A common argument against using private accounts is that money would be invested in stocks, which are “risky,” and therefore it is better to have a plan backed by the Federal government and that is “safe.” We’ve already shown that the “safety” provided by the government is an illusion since it all collapses if people stop contributing and if the government gets into financial trouble as they seem to be trying their best to do. A diversified set of stocks held over a long time also really isn’t risky as we show elsewhere on this site and as detailed in any number of college investment books. Really, however, part of the funding for benefits in the private accounts comes from the same source as Social Security. When the money in these personal accounts is invested in stocks, as most is, it is a little like the Social Security system in that some of the money being invested by new workers when they buy stocks is being pulled out by retired workers as they sell the same stocks. Unlike Social Security, however, those buying stocks in an IRA or 401k do hold something of value – ownership in companies and access to part of the income they generate – that grows in value with time beyond the money being sent in by other workers. Those leary of privatizing Social Security will say that the stock market is too dangerous and it is better to have a pay-as-you-go system like Social Security, but at least part of the benefits retirees receive is funded the same way.

And think about what would need to happen for all stocks to fail and private accounts invested in stocks to become worthless. The entire economy would need to stop where everyone stopped working and every company failed. There would be no goods or services and most people would starve or be killed in riots. And if everyone stopped working and the economy collapsed, while it is true to there would be no money in private retirement accounts, there would also be no money available for the Social Security system either. And even if retirees had money available to them in such a scenario through some miracle or if the government just started printing money and handing it out, if everyone stopped working there would be nothing available to buy with the money. If the whole economy collapses, everyone will be left living off whatever they and their families could produce themselves. Whether we have private accounts or Social Security won’t matter.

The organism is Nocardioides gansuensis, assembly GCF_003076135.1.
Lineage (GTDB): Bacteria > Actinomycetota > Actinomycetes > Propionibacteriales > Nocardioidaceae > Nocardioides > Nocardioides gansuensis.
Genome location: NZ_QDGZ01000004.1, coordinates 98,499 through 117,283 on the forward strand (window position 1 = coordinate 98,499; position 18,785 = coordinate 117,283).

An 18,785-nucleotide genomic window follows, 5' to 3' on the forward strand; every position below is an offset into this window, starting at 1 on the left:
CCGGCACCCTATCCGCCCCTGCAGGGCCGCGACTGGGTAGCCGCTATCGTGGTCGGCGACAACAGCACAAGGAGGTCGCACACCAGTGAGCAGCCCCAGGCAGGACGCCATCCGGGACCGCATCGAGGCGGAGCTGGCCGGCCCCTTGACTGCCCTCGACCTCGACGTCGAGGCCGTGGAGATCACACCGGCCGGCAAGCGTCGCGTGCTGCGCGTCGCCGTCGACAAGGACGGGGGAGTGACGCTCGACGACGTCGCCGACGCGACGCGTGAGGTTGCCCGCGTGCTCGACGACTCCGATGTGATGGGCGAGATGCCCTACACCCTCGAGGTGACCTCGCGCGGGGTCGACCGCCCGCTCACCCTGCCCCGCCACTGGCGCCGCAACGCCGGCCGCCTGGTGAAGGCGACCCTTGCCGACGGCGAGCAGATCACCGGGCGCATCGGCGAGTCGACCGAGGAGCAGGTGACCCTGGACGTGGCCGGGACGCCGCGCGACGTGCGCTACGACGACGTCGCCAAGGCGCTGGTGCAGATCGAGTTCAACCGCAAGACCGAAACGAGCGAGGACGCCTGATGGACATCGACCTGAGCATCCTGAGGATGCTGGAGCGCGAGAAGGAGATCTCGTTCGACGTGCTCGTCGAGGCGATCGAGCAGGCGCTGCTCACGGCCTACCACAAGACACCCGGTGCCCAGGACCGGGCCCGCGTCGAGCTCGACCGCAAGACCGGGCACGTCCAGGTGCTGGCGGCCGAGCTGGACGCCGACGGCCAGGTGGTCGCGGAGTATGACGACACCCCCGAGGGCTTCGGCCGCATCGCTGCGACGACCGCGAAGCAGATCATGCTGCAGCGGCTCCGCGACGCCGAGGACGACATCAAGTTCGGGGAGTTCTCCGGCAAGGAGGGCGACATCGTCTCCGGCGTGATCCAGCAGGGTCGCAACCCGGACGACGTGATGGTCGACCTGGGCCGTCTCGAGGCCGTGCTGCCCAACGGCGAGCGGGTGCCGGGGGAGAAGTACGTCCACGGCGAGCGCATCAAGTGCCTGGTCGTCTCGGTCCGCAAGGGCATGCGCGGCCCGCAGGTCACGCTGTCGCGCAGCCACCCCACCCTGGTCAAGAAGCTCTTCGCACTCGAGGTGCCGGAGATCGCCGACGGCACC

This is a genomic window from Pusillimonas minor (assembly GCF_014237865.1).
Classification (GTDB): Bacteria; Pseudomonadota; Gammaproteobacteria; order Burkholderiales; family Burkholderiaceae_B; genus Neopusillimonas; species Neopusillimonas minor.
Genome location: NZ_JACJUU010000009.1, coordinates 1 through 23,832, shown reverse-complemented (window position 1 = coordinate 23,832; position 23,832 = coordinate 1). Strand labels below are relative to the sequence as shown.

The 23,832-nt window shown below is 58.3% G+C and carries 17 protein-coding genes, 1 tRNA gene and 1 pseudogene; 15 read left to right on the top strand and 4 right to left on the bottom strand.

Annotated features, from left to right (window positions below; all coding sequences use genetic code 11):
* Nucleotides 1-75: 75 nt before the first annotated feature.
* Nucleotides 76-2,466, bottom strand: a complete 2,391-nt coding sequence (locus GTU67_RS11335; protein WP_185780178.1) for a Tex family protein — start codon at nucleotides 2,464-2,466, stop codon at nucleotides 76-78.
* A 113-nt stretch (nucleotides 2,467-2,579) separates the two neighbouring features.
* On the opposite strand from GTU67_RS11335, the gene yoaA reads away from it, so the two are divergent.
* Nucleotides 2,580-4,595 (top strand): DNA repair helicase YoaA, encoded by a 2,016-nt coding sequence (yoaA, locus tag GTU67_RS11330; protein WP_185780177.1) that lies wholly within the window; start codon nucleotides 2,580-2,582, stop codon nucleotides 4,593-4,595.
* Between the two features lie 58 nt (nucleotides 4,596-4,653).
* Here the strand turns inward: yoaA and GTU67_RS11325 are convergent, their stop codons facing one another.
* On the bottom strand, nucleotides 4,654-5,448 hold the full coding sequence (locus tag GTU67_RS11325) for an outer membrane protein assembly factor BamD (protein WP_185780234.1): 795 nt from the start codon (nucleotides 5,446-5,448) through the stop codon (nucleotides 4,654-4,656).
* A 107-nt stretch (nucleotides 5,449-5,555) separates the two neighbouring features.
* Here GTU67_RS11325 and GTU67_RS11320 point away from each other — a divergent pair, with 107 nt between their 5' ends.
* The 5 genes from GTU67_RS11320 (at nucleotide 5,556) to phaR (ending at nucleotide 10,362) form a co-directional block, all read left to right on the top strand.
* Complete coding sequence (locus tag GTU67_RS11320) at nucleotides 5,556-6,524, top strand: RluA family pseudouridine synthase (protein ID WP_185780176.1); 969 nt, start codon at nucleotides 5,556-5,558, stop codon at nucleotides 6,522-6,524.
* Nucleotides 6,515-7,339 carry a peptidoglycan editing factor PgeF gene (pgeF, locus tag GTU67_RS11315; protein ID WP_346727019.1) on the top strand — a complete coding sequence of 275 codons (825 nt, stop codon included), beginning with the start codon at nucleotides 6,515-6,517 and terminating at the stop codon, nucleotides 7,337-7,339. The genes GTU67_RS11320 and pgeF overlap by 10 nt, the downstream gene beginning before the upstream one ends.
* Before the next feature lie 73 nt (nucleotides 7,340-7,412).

Truly fixing Social Security

So to truly fix Social Security, we’d need to transition it from the Ponzi scheme to a real plan with real investments and where each investor had a personal, assigned account. The issue is that if workers simply started contributing to personal accounts today, there would be no money for those who are retired already to receive benefits since they are on a pay-as-you-go system dependent on new money coming in from today’s workers. This could be solved in a relatively painless manner, however.

The way to accomplish this would be to make a deal with people working today. Allow each person to choose another person who would be able to contribute to a private account in exchange for the first person giving up all Social Security benefits while still paying the payroll taxes until retirement. Parents who have also funded a regular retirement plan might choose a child to free from the system, for example, figuring that the amount of money they’d get from Social Security wouldn’t be much if they saw anything, so they’d rather free their child from the system than collect meager benefits from a system that might collapse anyway. A mother and father could exempt two children this way. Because there are more people paying in than receiving benefits, each person that chooses to give up their benefits for one other person not needing to contribute anymore would make the system stronger for those who chose to remain in it, so everybody wins.